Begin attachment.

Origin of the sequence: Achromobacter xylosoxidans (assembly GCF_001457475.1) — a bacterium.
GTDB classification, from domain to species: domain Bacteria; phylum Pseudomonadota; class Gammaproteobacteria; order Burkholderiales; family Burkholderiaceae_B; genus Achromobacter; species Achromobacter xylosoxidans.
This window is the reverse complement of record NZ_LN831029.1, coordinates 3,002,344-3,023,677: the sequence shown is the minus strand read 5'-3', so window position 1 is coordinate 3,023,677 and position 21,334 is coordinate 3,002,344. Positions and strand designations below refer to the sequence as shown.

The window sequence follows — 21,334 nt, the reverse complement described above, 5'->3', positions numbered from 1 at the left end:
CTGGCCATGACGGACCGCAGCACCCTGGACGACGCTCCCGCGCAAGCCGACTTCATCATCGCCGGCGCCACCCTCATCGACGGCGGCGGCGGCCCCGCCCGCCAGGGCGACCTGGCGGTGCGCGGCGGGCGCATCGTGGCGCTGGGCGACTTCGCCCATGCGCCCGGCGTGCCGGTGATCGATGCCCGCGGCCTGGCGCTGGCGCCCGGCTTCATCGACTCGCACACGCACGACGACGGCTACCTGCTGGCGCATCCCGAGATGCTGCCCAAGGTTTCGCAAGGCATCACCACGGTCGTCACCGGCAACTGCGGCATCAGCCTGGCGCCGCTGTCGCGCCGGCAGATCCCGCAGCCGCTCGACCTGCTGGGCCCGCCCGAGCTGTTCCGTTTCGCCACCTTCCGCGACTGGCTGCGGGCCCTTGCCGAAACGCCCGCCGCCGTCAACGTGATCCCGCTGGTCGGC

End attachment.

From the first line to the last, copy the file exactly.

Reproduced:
Origin of the sequence: Achromobacter xylosoxidans (assembly GCF_001457475.1) — a bacterium.
GTDB classification, from domain to species: domain Bacteria; phylum Pseudomonadota; class Gammaproteobacteria; order Burkholderiales; family Burkholderiaceae_B; genus Achromobacter; species Achromobacter xylosoxidans.
This window is the reverse complement of record NZ_LN831029.1, coordinates 3,002,344-3,023,677: the sequence shown is the minus strand read 5'-3', so window position 1 is coordinate 3,023,677 and position 21,334 is coordinate 3,002,344. Positions and strand designations below refer to the sequence as shown.

The window sequence follows — 21,334 nt, the reverse complement described above, 5'->3', positions numbered from 1 at the left end:
CTGGCCATGACGGACCGCAGCACCCTGGACGACGCTCCCGCGCAAGCCGACTTCATCATCGCCGGCGCCACCCTCATCGACGGCGGCGGCGGCCCCGCCCGCCAGGGCGACCTGGCGGTGCGCGGCGGGCGCATCGTGGCGCTGGGCGACTTCGCCCATGCGCCCGGCGTGCCGGTGATCGATGCCCGCGGCCTGGCGCTGGCGCCCGGCTTCATCGACTCGCACACGCACGACGACGGCTACCTGCTGGCGCATCCCGAGATGCTGCCCAAGGTTTCGCAAGGCATCACCACGGTCGTCACCGGCAACTGCGGCATCAGCCTGGCGCCGCTGTCGCGCCGGCAGATCCCGCAGCCGCTCGACCTGCTGGGCCCGCCCGAGCTGTTCCGTTTCGCCACCTTCCGCGACTGGCTGCGGGCCCTTGCCGAAACGCCCGCCGCCGTCAACGTGATCCCGCTGGTCGGC